Curators Corner

Morocco Makes ‘Last-Minute Decision’ Ahead Of Venice Biennale

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In the last stretch before the 60th Venice Biennale opens, the Moroccan Ministry of Culture has opted to replace the initially chosen artists and curator for the country’s first-ever national pavilion, leaving less than four months for the reorganization.

The Arsenale at the Venice Biennale (circa 2019), where the Moroccan pavilion is set to be shown.
Image courtesy of ANDREW RUSSETH | Art News.

On Wednesday, Le Monde Afrique reported that a Moroccan ministry official informed the pavilion’s curator, Mahi Binebine, on Monday that he and the artists Safaa Erruas, Majida Khattari, and Fatiha Zemmouri would not participate in the Biennale’s presentation. Binebine claims that the ministry representative failed to explain the “last-minute decision” to swap him out for independent curator and art historian Mouna Mekouar who could not be immediately contacted to confirm her appointment.

Binebine told Le Monde Afrique that he spent “several tens of thousands of euros” to ensure the project was completed within three months and that images of the art were ready to be sent to the Biennale by its January 11 deadline. According to reports, Binebine and the artists visited the pavilion in Venice in September to get ready for the event, and they even had a meeting with Adriano Pedrosa, the biennale director. They had communicated with the ministry on several occasions in the interim months regarding the reimbursement and had offered funding for further arrangements.

Ms. Erruas, who lives in Tetouan, in the north of Morocco, explains to Le Monde Afrique that she rented a second workshop and called on dozens of collaborators to create a 42-foot-long installation which was to be presented in Venice. “An extraordinary effort in a very short period of time, ” she explains.

“It’s a very hard blow,” confides Safaa Erruas. She confirms she worked with a lot of passion, because she was honored to represent Morocco. Now she explains that the situation is now ‘a nightmare.’ “How can an institution that is supposed to help and promote artists disrespect them to this extent?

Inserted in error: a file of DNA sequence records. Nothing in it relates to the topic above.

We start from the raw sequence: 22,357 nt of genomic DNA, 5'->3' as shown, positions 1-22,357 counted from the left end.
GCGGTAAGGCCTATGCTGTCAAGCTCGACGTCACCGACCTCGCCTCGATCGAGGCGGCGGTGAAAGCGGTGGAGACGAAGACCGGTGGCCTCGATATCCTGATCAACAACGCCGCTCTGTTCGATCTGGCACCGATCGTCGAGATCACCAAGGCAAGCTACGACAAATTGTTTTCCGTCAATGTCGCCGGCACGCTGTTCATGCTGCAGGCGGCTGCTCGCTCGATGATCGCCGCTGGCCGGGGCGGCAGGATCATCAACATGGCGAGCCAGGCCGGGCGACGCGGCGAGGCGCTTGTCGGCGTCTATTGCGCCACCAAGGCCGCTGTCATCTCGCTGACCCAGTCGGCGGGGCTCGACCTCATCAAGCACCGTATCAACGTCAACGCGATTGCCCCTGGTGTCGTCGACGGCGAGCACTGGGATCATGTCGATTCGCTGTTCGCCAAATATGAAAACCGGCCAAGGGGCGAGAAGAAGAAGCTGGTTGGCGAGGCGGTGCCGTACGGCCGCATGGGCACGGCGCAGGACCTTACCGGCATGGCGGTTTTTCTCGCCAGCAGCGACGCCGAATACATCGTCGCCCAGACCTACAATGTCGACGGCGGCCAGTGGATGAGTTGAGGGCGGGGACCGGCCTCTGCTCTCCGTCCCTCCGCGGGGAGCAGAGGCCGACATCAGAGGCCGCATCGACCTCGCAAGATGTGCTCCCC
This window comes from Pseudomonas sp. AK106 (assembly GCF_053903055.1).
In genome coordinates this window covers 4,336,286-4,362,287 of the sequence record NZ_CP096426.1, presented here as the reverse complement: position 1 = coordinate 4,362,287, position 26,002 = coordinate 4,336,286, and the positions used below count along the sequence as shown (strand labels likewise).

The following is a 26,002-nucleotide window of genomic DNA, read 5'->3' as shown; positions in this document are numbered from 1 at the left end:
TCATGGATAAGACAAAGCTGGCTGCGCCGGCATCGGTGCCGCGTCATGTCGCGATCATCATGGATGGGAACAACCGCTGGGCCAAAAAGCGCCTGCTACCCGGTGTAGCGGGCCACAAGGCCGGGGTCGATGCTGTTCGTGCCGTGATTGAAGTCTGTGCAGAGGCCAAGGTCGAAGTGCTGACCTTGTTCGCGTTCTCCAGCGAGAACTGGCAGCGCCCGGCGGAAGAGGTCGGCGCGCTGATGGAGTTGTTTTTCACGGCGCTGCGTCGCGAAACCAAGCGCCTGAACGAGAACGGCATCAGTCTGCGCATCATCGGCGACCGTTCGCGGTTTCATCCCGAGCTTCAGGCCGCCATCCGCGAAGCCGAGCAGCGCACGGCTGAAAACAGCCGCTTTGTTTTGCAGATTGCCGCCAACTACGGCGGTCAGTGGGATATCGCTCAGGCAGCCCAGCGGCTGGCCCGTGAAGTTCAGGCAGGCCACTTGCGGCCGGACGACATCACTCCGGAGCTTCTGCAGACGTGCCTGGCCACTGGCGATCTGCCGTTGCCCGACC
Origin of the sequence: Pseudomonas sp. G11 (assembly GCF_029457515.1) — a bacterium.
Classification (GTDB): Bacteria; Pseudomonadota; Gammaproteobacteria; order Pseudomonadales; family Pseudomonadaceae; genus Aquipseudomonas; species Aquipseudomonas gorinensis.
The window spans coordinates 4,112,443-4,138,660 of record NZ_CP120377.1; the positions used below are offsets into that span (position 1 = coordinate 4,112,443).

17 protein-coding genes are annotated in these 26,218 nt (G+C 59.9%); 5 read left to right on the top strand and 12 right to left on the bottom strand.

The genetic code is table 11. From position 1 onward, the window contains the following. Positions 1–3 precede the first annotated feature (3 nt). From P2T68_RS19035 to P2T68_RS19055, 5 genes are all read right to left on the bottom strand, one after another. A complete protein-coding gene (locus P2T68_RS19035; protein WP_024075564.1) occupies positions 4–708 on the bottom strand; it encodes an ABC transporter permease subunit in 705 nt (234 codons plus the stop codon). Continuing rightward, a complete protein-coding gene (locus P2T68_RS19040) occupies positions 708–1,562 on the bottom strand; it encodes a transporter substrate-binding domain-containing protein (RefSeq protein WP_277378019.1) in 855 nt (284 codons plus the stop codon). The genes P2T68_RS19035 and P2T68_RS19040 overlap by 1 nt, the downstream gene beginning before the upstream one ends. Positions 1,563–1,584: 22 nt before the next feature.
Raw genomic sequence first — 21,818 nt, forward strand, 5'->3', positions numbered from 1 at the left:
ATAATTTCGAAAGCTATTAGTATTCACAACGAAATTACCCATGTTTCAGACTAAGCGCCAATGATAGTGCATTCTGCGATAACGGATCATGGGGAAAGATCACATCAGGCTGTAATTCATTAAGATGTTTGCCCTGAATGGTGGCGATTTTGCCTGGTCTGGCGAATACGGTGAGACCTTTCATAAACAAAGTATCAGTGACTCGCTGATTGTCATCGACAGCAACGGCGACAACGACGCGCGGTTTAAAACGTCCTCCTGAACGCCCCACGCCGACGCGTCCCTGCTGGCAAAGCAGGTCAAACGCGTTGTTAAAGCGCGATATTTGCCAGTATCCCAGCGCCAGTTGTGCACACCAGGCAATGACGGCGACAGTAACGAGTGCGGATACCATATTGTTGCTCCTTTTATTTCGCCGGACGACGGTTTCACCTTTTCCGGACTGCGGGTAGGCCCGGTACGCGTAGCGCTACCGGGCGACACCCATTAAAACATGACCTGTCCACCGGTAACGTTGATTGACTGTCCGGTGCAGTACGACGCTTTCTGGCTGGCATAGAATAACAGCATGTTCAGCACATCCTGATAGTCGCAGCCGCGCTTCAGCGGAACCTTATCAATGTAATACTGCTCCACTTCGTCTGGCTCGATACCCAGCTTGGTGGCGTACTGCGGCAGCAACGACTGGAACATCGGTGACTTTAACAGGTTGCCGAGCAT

Another artist initially scheduled, who wished to remain anonymous, spoke of “a huge waste”. 

In a statement published Tuesday on Instagram, Binebine and the artists declared that they wished “all the success in the world” to the new team in charge of the Moroccan pavilion. “With dignity, we maintain hope in this Morocco which hurts us,” the statement concluded.

Focusing on maintenance, the German Pavilion incorporates work that was presented there for the Art Biennale in 2022. Image courtesy of Roland Halbe.

This years Biennale is curated by Adriano Pedrosa and titled Stranieri Ovunque – Foreigners Everywhere. It will run from Saturday 20 April to Sunday 24 November, 2024.

The exhibition will focus on artists who are themselves foreigners, immigrants, expatriates, diasporic, émigrés, exiled, and refugees—especially those who have moved between the Global South and the Global North. The production of these artists is the primary focus of this Biennale, and constitutes the International Exhibition’s Nucleo Contemporaneo. The Exhibition will also feature a Nucleo Storico gathering works from 20th century Latin America, Africa, the Arab world, and Asia.

Benin, which has never had a pavilion at the Venice Biennale, and Morocco were two of the countries making their debuts.

Author

Bardi Osobuanomola Catherine is a budding storyteller. Her academic credentials include a Bachelor of Arts degree from the University of Benin. She has contributed to numerous Art publications across Africa. She is currently a Writer for Art News Africa.

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